Presents for Sally "And Then It Was Gone"

Presents for Sally "And Then It Was Gone"

There's beauty in transience. It's old hat at this point, the idea that life has meaning because it eventually ends. I didn't rewatch all six seasons of Lost in a depressive spiral to not carry forth a renewed appreciation for the fragility of existence. But the temporary condition works in lower stakes ways too. A great song is made great, in part, because it is a finite unit: you can start it from the beginning, sure, but it has to end every time. There's beauty in that fleeting thrill; there's also a hell of a lot of beauty in a bass that sounds as fat as this one does.

Presents for Sally are made in a lab for Tributary. They hail from Exeter and play slightly left-of-the-dial shoegaze. They are oddly insistent that they do not, in fact, make shoegaze music*, even though they have tagged themselves as such on Bandcamp and... well... listen for yourself. They have done scant press since 2015, and their Bandcamp bio promises a forthcoming second album that was released over a decade ago. Yet they've continued to churn out gently psychedelic guitar songs at a steady clip until as recently as 2021, the best of which is the sublime "And Then It Was Gone."

*I once had an Uber driver in Evanston, Illinois, a college town desperately fighting to be seen as anything other than that, say, "If it looks like a duck, walks like a duck, and quacks like a duck, it's probably a duck." Not particularly novel except he finished it off with, "Sure as hell ain't a dolphin," which is a turn of phrase I'll remember until I die.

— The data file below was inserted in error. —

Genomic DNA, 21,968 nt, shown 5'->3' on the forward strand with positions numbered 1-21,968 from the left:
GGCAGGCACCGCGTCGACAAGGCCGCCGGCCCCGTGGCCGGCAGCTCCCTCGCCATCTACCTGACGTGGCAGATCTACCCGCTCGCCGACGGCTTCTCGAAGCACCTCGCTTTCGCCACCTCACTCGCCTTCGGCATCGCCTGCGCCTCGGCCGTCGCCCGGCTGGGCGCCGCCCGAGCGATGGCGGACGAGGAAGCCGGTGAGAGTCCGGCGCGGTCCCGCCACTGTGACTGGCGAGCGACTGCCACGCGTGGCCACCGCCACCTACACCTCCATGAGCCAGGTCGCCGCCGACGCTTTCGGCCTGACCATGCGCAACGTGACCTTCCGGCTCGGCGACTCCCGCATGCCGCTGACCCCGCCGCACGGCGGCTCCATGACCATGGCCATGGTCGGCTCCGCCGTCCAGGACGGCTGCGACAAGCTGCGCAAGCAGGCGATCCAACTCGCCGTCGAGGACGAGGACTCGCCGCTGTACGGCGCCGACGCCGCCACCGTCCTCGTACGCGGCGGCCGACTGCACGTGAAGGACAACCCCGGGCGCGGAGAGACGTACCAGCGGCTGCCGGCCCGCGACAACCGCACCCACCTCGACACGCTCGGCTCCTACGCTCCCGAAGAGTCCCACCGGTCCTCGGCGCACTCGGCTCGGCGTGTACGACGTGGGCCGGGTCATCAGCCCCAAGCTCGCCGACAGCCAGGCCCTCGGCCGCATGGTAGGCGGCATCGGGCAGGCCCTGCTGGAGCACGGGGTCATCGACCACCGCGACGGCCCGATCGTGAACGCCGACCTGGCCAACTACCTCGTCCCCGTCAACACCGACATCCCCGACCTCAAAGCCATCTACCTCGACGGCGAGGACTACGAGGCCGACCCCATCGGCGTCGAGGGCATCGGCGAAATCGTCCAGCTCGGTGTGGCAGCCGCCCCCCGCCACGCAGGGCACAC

"And Then It Was Gone" is built atop a simple mechanical drum loop and the aforementioned majestic bass tone. Band mastermind Matt Etherton peers out through a light fog of distortion, singing in curled hypotheticals about blown second chances. In Present for Sally's world, roads not taken are equivalent to the ones that are, inasmuch as both are now behind you. Don't dwell too much on what may have been when you have to focus on what is.

This wasn't originally intended to lead into my thoughts on the Knicks, but it hasn't exactly not been about the Knicks. Back on New Year's Day, Julius Randle flew through the entire Minnesota Timberwolves best-in-the-league defense for a layup. Hungover as I was I almost levitated out of bed. They went 14-2 that month, beating a then-nuclear 76s team by over 30 and smacking Denver by close to 40. Jalen Brunson was unstoppable, OG Anunoby capable of stopping anyone. I was ready to tell anyone who would listen that they might be better than people even realized, genuine title contenders.

And then Randle injured his shoulder and the whole thing unraveled from there. Anunoby followed to the bench shortly thereafter. Yet the Knicks kept going, grinding everyone to dust to stay in the mix. If one body started to give out, another would materialize to take its place. They made moves to shore up their reserves at the deadline; Magic was ecstatic.